When we arrived in Macedonia province, we couldn’t settle down. The fights in the church and the fears in our hearts kept us on pins and needles. We couldn’t relax because we didn’t know how it would turn out. Then the God who lifts up the downcast lifted our heads and our hearts with the arrival of Titus. We were glad just to see him, but the true reassurance came in what he told us about you: how much you cared, how much you grieved, how concerned you were for me. I went from worry to tranquility in no time!
2 Cor. 7:5-7
Yesterday I spent cooking. Actually, I started Sunday night. By yesterday evening, I had made the following foods from scratch:
- 1 batch of oatmeal raisin cookies
- 1 loaf of No-Knead rustic bread (this from 6:00 pm on Sunday to 1:40 pm on Monday, but most of it the yeast did the work, not me)
- 2 C. basil pesto (this took a long time, washing the basil, drying it with our really fun salad spinner, then separating the leaves from the stems)
- Bean soup (really yummy Mexican recipe – creamy and delicious, without a drop of cream!)
- Mexican rice (Confession: Mom came over and she’s the one who really made this)
- Honey baked chicken (Ian did the basting — my hero!)
- Fruit smoothie
I had also washed, dried, folded, and put away two loads of laundry, cleaned up the house, vacuumed, run out to the butcher for the chicken, spiffed up the downstairs bathroom, and pruned and watered the plants that I want to keep alive.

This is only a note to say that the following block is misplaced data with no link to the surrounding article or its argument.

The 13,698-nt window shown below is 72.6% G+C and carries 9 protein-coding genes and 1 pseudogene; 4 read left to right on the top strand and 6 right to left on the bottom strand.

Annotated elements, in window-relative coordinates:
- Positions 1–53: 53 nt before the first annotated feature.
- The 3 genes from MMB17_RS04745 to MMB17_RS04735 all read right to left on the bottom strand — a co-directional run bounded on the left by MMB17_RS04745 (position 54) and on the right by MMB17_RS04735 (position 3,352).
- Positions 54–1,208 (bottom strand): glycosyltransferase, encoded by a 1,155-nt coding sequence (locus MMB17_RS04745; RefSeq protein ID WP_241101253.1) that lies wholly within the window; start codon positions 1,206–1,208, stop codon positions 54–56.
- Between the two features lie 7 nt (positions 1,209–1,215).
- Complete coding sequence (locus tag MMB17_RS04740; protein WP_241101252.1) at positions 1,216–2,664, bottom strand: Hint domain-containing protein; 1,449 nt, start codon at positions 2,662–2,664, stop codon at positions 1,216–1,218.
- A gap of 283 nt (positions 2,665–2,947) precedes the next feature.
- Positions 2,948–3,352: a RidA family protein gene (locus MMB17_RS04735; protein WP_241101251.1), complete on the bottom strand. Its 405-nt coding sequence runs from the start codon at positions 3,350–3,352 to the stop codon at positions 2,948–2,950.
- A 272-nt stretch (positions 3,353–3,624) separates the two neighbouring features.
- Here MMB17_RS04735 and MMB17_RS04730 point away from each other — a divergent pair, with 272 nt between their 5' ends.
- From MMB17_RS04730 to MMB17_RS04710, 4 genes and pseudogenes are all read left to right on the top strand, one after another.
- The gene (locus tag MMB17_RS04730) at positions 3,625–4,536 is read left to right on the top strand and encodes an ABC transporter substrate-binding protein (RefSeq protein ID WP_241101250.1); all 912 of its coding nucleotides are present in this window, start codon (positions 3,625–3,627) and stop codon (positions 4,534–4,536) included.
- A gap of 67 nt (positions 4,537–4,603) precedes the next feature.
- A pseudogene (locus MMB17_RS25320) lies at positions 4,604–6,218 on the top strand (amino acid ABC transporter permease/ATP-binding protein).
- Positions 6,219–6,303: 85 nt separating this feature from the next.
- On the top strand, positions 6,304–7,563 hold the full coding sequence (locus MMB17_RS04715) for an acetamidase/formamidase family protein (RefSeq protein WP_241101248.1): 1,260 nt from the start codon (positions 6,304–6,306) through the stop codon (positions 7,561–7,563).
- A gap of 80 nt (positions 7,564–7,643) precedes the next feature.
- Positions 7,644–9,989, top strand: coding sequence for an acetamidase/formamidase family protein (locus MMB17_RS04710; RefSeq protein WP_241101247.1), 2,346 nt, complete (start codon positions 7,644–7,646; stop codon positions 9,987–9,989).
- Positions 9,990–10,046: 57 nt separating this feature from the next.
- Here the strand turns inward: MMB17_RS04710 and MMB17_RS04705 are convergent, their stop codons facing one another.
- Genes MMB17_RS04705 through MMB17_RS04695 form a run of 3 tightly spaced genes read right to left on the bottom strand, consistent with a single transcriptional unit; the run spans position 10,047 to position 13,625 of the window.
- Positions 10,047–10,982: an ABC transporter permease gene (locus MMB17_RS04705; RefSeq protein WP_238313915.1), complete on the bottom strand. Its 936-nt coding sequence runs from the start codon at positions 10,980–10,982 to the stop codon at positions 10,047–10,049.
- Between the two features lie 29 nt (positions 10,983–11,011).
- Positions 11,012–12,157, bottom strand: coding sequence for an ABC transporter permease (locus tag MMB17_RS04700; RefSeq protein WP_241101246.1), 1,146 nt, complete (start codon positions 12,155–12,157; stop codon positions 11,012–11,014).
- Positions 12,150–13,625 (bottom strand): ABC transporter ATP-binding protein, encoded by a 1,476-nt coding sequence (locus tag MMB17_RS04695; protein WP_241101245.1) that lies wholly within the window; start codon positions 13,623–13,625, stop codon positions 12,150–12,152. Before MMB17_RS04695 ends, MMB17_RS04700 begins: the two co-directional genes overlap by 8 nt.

This, frankly, is a longer list of achievements than I can say I would be able to claim if I had gone to work. I took the day off because I’d worked on Saturday. Although the Saturday working didn’t thrill me, I could definitely get used to taking Mondays off. Or, really, any days. It was nice to have time to experiment with new foods; get the house into a semblance of order; and do some things that I’m just too tired to do after a workday. When I went to bed, I felt happy and satisfied with my day.
In high school, I would’ve looked down on myself for feeling satisfied with staying home and cooking. It’s entirely counter to the whole “liberated woman” view of what a successful woman’s life looks like. I always imagined I would be a scientist, making exciting new discoveries, or working as a science journalist writing up exciting new discoveries. But as I’ve grown up, my definition of success has changed pretty dramatically. I’m still figuring out what it looks like, and I suppose that as time goes by and situations change, what makes me a “success” will change, too.
And that’s OK.